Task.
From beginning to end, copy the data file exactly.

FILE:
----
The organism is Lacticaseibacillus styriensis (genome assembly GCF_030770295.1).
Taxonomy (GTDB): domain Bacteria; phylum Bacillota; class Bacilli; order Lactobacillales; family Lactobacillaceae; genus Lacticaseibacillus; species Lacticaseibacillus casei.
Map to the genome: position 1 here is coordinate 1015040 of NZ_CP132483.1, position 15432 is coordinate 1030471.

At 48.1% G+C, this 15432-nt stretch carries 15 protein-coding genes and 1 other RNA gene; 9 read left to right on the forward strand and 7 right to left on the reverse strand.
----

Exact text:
The organism is Lacticaseibacillus styriensis (genome assembly GCF_030770295.1).
Taxonomy (GTDB): domain Bacteria; phylum Bacillota; class Bacilli; order Lactobacillales; family Lactobacillaceae; genus Lacticaseibacillus; species Lacticaseibacillus casei.
Map to the genome: position 1 here is coordinate 1015040 of NZ_CP132483.1, position 15432 is coordinate 1030471.

At 48.1% G+C, this 15432-nt stretch carries 15 protein-coding genes and 1 other RNA gene; 9 read left to right on the forward strand and 7 right to left on the reverse strand.